Frankel v. Northeast Land Co.

Annotate this Case

391 Pa. Superior Ct. 226 (1990)

570 A.2d 1065

Mark David FRANKEL and Christine S. Frankel, Husband and Wife, Appellants, v. NORTHEAST LAND COMPANY, Curt D. Miller and Cynthia Miller, Husband and Wife and Jefferson Bank, Appellees.

Supreme Court of Pennsylvania.

Argued November 2, 1989.

Filed February 27, 1990.

*229 Lewis H. Markowitz, York, for appellants.

William Z. Scott, Jr., Lansford, for Miller and Jefferson Bank, appellees.


*230 WIEAND, Judge:

In this action for specific performance of a contract for the sale of a condominium and for the recovery of consequential damages, the trial court dismissed counts of the complaint against a subsequent grantee and mortgagee who allegedly had acquired their respective interests with knowledge of the prior agreement to sell the condominium and the pending action to enforce the agreement. We reverse. However, we affirm the dismissal of a separate count of the complaint seeking to recover additional damages on grounds that the conduct of the subsequent purchaser and mortgagee constituted the tort of malicious interference with contract.

Mark and Christine Frankel commenced an action in equity against Northeast Land Company to enforce an alleged agreement for the sale of a condominium, Unit F-199 at Midlake, on Big Boulder Lake, in Kidder Township, Carbon County. The action was indexed as lis pendens. While the action was pending, Northeast Land Company conveyed the condominium to Curt and Cynthia Miller, who obtained mortgage financing to complete the transaction from Jefferson Bank. An amended complaint was thereafter filed, with court permission, which named Northeast Land Company, the Millers and Jefferson Bank as defendants. Preliminary objections in the nature of a demurrer to the amended complaint were filed by the Millers and the Bank, in which they asserted that the alleged agreement of sale had not been signed by Northeast Land Company and that, in any event, they were not parties to the agreement and could not be subjected to a decree specifically enforcing the same. The trial court, without opinion, dismissed the counts of the amended complaint which alleged causes of action against the Millers and Jefferson Bank. The Frankels appealed.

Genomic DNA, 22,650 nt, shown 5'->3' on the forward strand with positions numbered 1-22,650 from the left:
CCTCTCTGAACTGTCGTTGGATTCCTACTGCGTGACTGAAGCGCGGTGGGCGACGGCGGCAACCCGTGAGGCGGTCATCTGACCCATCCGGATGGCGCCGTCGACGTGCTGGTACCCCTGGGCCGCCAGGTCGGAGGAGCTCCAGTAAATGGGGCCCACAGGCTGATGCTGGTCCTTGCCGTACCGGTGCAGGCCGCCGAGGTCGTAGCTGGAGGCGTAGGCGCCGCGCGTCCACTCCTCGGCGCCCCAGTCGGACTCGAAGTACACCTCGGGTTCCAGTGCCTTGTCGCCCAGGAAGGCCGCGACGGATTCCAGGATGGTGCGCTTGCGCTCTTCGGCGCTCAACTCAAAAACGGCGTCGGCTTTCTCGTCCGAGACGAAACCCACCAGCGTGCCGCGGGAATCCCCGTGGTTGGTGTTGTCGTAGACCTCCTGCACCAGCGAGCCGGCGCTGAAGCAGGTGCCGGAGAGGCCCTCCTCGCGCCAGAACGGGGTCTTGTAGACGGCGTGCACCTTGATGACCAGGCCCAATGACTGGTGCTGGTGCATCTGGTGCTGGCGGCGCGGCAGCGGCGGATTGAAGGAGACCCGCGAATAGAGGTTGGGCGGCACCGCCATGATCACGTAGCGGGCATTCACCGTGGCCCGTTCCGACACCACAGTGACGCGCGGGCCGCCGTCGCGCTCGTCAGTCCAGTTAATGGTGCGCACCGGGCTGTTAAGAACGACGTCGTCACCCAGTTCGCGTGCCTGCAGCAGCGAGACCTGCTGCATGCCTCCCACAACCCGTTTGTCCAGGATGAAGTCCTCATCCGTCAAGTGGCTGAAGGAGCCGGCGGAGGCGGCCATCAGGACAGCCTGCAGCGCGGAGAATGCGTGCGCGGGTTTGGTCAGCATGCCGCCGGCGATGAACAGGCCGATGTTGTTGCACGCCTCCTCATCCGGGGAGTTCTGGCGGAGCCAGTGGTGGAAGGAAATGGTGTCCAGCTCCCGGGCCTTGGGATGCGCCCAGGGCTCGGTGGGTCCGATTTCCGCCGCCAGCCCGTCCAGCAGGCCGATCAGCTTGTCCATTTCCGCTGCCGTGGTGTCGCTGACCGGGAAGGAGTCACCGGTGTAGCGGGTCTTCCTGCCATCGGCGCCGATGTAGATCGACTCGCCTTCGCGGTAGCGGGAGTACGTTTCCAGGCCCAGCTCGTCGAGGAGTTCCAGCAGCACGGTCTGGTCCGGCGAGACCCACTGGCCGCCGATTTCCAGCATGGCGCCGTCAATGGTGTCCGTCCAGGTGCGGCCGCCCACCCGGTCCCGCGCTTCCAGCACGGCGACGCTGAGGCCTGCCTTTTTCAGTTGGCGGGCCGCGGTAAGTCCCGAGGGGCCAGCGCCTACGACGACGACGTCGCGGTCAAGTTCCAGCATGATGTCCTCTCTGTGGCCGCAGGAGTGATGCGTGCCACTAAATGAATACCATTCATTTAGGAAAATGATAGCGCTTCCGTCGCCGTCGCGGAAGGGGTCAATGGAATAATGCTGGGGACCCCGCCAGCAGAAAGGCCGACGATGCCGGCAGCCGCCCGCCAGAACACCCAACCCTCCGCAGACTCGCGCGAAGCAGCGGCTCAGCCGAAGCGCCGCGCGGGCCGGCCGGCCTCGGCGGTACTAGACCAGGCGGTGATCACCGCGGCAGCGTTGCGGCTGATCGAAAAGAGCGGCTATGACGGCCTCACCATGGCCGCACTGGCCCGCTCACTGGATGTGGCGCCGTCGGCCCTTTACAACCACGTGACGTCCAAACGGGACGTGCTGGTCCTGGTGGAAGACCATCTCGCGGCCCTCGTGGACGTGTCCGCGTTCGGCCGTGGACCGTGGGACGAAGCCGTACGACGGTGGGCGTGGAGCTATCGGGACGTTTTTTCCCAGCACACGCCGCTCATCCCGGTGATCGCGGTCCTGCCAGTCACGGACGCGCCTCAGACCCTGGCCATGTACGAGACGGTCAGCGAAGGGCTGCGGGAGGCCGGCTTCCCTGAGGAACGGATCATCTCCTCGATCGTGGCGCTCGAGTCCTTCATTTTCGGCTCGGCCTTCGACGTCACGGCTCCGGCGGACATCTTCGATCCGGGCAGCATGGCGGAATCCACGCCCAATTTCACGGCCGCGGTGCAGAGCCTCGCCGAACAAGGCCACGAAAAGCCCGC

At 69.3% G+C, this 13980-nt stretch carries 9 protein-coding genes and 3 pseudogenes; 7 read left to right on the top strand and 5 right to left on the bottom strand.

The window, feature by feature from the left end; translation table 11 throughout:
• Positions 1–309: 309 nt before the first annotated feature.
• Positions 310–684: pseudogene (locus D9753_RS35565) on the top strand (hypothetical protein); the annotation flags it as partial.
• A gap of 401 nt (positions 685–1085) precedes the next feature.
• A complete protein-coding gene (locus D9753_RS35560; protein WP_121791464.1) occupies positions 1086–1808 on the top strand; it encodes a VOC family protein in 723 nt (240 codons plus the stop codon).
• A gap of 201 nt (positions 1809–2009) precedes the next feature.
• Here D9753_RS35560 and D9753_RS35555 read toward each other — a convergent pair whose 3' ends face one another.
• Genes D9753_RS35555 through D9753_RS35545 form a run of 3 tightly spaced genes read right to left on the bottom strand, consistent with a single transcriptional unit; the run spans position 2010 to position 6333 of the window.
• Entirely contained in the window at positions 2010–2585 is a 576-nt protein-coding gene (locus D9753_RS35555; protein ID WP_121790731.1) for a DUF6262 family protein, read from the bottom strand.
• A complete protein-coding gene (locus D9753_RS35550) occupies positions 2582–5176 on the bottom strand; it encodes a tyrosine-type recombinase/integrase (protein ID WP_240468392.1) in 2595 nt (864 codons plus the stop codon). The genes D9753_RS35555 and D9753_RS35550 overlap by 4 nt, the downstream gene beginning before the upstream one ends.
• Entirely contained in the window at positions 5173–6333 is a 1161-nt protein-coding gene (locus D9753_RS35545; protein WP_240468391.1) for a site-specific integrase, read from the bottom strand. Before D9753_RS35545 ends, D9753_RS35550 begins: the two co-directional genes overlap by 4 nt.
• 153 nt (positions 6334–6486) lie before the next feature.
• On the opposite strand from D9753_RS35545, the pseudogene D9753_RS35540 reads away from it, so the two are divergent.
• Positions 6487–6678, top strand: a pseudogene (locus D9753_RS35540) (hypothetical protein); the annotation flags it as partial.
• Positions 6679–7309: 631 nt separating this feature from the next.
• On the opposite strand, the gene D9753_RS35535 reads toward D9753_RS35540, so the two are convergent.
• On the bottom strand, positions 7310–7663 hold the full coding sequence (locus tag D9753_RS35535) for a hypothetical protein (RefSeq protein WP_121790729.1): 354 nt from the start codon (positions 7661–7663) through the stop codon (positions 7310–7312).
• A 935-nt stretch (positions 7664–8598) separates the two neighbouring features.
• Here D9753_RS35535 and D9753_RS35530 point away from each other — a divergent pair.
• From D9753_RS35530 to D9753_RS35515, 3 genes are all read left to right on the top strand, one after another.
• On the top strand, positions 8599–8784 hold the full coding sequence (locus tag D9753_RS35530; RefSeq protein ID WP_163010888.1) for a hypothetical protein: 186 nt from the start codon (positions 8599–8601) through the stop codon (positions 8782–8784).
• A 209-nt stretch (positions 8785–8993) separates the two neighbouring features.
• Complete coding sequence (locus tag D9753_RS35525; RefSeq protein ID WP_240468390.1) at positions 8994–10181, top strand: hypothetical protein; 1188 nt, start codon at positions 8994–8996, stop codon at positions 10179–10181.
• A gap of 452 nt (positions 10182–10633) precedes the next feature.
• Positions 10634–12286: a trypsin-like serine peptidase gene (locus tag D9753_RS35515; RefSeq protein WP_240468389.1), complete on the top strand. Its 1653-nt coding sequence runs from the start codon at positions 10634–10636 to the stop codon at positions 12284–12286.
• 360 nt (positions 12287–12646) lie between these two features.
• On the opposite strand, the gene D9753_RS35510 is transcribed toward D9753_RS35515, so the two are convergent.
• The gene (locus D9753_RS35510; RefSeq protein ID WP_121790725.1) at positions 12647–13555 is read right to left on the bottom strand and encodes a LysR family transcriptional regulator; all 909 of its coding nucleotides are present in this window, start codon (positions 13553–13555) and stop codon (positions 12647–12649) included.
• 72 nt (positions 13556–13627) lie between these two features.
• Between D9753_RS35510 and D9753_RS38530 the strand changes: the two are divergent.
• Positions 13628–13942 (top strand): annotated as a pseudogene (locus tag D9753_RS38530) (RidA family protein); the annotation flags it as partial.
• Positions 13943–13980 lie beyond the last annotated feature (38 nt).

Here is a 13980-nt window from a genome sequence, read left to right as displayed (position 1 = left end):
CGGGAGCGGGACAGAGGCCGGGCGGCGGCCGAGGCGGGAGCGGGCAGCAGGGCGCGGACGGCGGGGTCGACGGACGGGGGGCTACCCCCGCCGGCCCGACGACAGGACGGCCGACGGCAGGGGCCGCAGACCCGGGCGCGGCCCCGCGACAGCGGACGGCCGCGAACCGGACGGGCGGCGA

The trial court's order has effectively terminated appellants' cause of action against the Millers and the Bank. The court's order, therefore, is appealable. DeGenova v. Ansel, 382 Pa.Super. 213, 216, 555 A.2d 147, 148-149 (1988); *231 Rossi v. Pennsylvania State Univ., 340 Pa.Super. 39, 43-44, 489 A.2d 828, 831 (1985).